• I hope it is possible to explore all these things further and I am hoping more people will join in! I reacted to the article because it is the kind of either bad science or very poor reporting that polarizes discussions and leaves people caught up in defensive mode. I think the article was written provocatively on purpose; if you just skimmed the article rather than reading it, it was easy to think that the author was saying that there is now scientific evidence that women are closer to chimps genetically then they are to men.

    There was another reply that I wanted to respond to. Has it been taken down?? The writer responded by saying that she had heard that there was scientific evidence that men and women really were almost the same. She asked that we consider ourselves as all basically the same underneath. The sad subtext of this, as I hear it, is that she felt that if women were not the same it automatically implied that they were somehow inferior. One can only assume that in this woman's life experience, she has been hurt or overlooked or not listened to because she is a woman; her direct experiences have diminished her trust. If we are to really engage in a dialogue, we need to begin from a position of mutual care and respect.

    The life circumstances that lead to this kind of defensiveness are real for most if not all women and present a stumbling block for a free, open and fully engaged discussion. This is why I had suggested that we consider the Buddhist three conceits before beginning (see my first response). If anyone doesn't understand what this means or why it is important I am happy to explain. Or perhaps Dharmavidya might be willing to do so.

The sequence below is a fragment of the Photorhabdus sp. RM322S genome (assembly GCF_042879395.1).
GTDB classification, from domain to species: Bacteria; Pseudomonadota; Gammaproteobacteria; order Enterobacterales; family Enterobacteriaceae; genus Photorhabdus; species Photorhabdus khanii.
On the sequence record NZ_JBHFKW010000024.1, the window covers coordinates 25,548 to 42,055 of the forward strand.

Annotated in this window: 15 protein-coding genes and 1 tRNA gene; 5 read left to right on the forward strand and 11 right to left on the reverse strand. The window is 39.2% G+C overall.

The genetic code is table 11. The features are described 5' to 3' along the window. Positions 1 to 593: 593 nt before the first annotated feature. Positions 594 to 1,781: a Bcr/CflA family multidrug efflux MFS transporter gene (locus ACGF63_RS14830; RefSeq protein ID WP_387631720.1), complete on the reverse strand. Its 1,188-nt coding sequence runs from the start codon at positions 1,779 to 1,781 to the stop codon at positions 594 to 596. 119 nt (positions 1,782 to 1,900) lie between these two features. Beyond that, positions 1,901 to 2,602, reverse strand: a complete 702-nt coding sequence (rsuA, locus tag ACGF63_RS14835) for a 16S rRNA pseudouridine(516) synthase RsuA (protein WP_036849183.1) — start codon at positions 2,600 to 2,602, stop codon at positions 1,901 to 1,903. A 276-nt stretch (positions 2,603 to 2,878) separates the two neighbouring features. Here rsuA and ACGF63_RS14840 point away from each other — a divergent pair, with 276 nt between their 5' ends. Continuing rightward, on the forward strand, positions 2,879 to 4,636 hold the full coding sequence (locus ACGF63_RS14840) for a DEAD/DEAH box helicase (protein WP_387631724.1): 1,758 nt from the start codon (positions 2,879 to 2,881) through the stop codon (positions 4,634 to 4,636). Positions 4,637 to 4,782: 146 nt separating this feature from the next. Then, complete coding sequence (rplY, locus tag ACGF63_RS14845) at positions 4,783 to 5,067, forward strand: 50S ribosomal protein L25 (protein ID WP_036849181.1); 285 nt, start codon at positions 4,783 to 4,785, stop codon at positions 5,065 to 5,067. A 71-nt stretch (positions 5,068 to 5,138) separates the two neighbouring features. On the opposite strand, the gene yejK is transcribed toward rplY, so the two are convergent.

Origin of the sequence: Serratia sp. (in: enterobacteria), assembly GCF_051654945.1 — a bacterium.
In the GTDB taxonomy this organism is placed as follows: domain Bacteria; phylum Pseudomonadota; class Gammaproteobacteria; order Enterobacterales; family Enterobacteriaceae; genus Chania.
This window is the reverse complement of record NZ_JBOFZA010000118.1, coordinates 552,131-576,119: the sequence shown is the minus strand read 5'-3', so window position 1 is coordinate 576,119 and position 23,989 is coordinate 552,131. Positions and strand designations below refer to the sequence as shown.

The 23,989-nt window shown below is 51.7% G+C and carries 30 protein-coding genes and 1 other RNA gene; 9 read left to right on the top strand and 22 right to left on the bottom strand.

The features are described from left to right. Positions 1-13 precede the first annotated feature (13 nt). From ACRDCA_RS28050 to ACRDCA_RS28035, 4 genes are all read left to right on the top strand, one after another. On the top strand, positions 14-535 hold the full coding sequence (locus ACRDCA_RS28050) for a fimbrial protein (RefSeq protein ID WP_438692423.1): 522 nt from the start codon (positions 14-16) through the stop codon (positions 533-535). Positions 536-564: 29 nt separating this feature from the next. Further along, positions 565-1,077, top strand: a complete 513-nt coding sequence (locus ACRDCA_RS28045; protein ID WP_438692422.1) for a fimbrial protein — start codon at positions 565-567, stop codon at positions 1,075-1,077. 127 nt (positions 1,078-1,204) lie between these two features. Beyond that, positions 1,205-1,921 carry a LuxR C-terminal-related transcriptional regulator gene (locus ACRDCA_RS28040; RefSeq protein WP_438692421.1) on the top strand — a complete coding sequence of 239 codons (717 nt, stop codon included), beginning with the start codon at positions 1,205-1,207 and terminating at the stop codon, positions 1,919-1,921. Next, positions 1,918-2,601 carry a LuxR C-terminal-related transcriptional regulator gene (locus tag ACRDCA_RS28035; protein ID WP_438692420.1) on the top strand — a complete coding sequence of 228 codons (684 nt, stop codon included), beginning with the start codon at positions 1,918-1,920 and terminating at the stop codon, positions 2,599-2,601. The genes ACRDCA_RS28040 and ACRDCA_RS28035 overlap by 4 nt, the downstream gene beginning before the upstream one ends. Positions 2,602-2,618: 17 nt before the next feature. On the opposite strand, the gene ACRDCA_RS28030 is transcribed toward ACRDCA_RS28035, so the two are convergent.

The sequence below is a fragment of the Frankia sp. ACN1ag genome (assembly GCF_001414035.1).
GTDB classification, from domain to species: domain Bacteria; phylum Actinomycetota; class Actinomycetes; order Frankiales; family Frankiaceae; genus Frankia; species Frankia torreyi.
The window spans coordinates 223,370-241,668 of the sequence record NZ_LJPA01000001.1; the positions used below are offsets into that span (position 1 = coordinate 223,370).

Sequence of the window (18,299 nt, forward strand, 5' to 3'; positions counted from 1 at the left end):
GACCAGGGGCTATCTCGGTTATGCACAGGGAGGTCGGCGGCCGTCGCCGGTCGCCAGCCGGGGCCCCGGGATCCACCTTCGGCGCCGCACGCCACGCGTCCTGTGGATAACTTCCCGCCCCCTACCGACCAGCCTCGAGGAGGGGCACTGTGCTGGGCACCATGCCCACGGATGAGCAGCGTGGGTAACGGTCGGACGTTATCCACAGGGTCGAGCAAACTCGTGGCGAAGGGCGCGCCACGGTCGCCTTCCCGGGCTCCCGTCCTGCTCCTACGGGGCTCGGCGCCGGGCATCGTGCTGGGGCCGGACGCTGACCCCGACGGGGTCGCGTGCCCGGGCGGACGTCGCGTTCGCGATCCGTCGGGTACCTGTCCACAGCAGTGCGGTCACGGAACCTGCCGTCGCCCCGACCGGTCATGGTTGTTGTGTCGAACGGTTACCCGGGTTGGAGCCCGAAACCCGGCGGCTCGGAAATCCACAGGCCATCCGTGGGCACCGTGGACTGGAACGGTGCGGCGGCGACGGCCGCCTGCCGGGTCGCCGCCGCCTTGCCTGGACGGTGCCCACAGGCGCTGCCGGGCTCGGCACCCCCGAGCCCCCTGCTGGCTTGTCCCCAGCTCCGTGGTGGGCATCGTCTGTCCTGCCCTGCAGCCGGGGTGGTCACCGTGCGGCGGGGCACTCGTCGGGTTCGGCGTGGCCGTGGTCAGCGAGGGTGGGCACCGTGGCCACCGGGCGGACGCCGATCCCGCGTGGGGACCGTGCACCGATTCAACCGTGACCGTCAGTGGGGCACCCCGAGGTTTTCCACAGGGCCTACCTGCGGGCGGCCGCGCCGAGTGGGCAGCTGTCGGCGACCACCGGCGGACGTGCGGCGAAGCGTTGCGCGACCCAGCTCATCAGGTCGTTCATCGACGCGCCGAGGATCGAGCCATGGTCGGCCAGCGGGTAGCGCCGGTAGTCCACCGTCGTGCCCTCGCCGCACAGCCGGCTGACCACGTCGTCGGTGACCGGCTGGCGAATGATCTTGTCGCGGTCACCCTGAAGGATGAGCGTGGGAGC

• Awful science, perhaps, but maybe still an interesting and provocative question. How much of the difference between men and women is down to "animal nature", to our inherent and inherited differences. Women, designed by Nature to bear and suckle children, inevitably have a life in which this aspect of the reproductive function looms large and have their adult life divided into a child bearing period and a post-fertile period in which different prospective satisfactions may dominate. Men have a different role and interest in this process and, perhaps for that reason, may come at life issues differently, seeing a different time span and different possibilities. In modern life, we are conscious of over-population and child production has diminished as a human imperative and this has permitted the emergence of some degree of unisex attitudes, but the basic instincts have not gone away, have they? Is it still possible for us to explore what effect they do actually have in our lives?